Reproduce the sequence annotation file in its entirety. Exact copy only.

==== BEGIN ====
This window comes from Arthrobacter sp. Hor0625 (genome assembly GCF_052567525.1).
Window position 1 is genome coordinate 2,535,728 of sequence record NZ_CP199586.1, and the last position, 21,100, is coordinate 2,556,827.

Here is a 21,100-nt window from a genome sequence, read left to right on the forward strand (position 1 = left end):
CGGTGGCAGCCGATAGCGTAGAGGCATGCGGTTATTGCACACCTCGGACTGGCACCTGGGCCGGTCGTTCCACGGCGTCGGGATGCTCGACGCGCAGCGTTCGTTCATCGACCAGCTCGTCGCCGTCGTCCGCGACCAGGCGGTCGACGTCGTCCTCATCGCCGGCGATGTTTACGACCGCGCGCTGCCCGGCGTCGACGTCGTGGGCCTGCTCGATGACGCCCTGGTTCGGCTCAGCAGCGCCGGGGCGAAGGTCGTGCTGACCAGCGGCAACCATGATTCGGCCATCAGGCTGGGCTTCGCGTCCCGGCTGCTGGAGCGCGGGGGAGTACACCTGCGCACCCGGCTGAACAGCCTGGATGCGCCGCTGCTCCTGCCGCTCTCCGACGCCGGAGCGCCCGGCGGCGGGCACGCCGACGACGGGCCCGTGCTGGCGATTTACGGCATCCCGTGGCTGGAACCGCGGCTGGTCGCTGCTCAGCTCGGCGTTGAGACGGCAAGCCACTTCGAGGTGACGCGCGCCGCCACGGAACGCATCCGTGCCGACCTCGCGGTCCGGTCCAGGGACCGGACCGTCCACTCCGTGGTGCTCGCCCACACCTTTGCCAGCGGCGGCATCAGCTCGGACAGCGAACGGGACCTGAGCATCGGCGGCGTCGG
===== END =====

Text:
This window comes from Arthrobacter sp. Hor0625 (genome assembly GCF_052567525.1).
Window position 1 is genome coordinate 2,535,728 of sequence record NZ_CP199586.1, and the last position, 21,100, is coordinate 2,556,827.

Here is a 21,100-nt window from a genome sequence, read left to right on the forward strand (position 1 = left end):
CGGTGGCAGCCGATAGCGTAGAGGCATGCGGTTATTGCACACCTCGGACTGGCACCTGGGCCGGTCGTTCCACGGCGTCGGGATGCTCGACGCGCAGCGTTCGTTCATCGACCAGCTCGTCGCCGTCGTCCGCGACCAGGCGGTCGACGTCGTCCTCATCGCCGGCGATGTTTACGACCGCGCGCTGCCCGGCGTCGACGTCGTGGGCCTGCTCGATGACGCCCTGGTTCGGCTCAGCAGCGCCGGGGCGAAGGTCGTGCTGACCAGCGGCAACCATGATTCGGCCATCAGGCTGGGCTTCGCGTCCCGGCTGCTGGAGCGCGGGGGAGTACACCTGCGCACCCGGCTGAACAGCCTGGATGCGCCGCTGCTCCTGCCGCTCTCCGACGCCGGAGCGCCCGGCGGCGGGCACGCCGACGACGGGCCCGTGCTGGCGATTTACGGCATCCCGTGGCTGGAACCGCGGCTGGTCGCTGCTCAGCTCGGCGTTGAGACGGCAAGCCACTTCGAGGTGACGCGCGCCGCCACGGAACGCATCCGTGCCGACCTCGCGGTCCGGTCCAGGGACCGGACCGTCCACTCCGTGGTGCTCGCCCACACCTTTGCCAGCGGCGGCATCAGCTCGGACAGCGAACGGGACCTGAGCATCGGCGGCGTCGG